So, the the first step for Christians and churches to thrive in our present situation is to accept it for one it is. We are one voice among many competing voices, some of which also claim to speak for Christianity. We live in a pluralistic nation, but we do not accept pluralism. (For a more in-depth discussion of that last sentence please find and read the book that I reviewed here.) Yet, we have the right to speak (at least for now) and to proclaim the gospel of our Lord and Savior, Jesus Christ. Let us do so faithfully and boldly. And let us learn from Scripture–from those who came before us–how to live as Christians in a “pagan” world.

Over the next several days or weeks (I don’t know yet), I will write blog posts about Scripture passages that speak to how we should relate to government and society, even when both stand against us. Today, I dealt with the first step we must take–accept reality for what it is. We do not live in a Christian nation, nor do Christians have the influence that they once enjoyed.

Our priority is to share the Gospel and make disciples. But the Bible says other things about how to relate to those around us. What will follow are steps that have no particular order. I hope to write a blog post on each one.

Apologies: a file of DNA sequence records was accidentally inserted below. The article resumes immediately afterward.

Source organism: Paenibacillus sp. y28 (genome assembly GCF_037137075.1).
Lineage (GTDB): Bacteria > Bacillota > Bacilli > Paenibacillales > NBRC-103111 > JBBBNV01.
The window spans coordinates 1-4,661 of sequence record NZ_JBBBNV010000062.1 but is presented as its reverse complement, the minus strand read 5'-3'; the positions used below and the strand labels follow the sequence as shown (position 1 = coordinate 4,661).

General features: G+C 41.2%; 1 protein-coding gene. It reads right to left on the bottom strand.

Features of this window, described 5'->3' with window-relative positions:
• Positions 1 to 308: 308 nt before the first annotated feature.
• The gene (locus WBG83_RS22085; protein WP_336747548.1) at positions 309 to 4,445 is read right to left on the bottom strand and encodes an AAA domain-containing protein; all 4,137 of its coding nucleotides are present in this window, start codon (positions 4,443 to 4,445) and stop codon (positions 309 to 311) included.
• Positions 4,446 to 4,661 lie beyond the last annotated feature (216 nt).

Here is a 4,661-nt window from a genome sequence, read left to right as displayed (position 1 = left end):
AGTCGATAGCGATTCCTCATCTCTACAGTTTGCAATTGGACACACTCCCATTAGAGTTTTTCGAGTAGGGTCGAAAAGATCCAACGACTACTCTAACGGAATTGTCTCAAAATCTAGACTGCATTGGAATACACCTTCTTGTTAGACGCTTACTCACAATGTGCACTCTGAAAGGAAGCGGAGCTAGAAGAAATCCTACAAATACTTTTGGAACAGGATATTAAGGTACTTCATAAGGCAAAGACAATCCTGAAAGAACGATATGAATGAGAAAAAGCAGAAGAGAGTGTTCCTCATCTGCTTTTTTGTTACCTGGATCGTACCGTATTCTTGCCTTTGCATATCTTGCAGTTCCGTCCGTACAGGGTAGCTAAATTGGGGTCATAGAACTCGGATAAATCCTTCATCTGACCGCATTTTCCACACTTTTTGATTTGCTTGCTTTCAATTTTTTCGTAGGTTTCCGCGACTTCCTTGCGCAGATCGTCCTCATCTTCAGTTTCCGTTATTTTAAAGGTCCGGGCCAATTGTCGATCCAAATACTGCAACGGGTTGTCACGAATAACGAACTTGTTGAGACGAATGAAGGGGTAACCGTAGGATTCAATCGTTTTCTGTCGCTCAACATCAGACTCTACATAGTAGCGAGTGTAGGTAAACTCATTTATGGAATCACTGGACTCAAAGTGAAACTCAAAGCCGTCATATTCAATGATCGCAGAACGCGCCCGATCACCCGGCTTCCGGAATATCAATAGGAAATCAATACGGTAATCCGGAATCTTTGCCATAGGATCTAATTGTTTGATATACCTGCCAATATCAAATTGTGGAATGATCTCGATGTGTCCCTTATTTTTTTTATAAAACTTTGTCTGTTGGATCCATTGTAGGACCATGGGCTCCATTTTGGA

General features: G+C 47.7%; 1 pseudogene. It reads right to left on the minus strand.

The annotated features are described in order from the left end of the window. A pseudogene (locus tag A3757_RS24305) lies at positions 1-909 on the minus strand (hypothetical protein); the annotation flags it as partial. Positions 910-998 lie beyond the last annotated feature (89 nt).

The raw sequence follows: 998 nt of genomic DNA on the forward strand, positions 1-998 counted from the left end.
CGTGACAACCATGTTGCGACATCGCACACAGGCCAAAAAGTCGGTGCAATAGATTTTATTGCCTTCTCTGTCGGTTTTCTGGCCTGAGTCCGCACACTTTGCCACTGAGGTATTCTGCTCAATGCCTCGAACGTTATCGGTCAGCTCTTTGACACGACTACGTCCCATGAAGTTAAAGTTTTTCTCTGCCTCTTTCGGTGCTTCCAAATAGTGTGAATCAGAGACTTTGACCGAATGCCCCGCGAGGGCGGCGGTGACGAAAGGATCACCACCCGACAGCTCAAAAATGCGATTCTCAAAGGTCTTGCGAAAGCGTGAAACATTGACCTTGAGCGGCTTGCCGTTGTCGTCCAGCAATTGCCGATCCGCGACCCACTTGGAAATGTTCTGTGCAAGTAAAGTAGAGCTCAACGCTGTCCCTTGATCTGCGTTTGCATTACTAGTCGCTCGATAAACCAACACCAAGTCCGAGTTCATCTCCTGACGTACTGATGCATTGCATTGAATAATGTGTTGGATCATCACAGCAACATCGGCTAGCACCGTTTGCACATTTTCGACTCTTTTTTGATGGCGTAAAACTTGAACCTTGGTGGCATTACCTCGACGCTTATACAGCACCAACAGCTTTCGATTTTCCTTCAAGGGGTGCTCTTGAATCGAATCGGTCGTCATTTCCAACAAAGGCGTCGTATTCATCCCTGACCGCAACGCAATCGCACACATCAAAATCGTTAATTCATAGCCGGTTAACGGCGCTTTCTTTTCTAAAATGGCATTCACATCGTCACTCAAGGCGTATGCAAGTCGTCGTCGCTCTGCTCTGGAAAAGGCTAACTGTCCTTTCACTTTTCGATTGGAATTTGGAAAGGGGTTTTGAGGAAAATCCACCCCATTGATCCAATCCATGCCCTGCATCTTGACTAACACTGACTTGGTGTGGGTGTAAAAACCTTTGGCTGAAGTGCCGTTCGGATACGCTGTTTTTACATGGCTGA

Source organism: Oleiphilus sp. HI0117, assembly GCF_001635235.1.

• Pray for leaders, for our nation, and for the church.
  • What the Bible says about paying taxes.
  • What the Bible says about obeying laws.
  • What the Bible says about doing right to all people.
  • What the Bible says about the priority of obeying God above all others.
  • What happens when the price for following God is high.

*Yes, I am using Christian here to refer to conservative, evangelical Christianity. Yes, I know there is a broader meaning. I do not mean to exclude so much as not to have to explain what I mean in every paragraph.


Review of Same-Sex Marriage: A Thoughtful Approach to God’s Design for Marriage

(Full Disclosure: Baker Books provided me with a free copy of this book for review purposes. I am under no obligation to write a positive review.)

In Same Same-Sex Marriage: A Thoughtful Approach to God’s Design for Marriage, Sean McDowell and John Stonestreet courageously take on perhaps the most controversial subject of our day.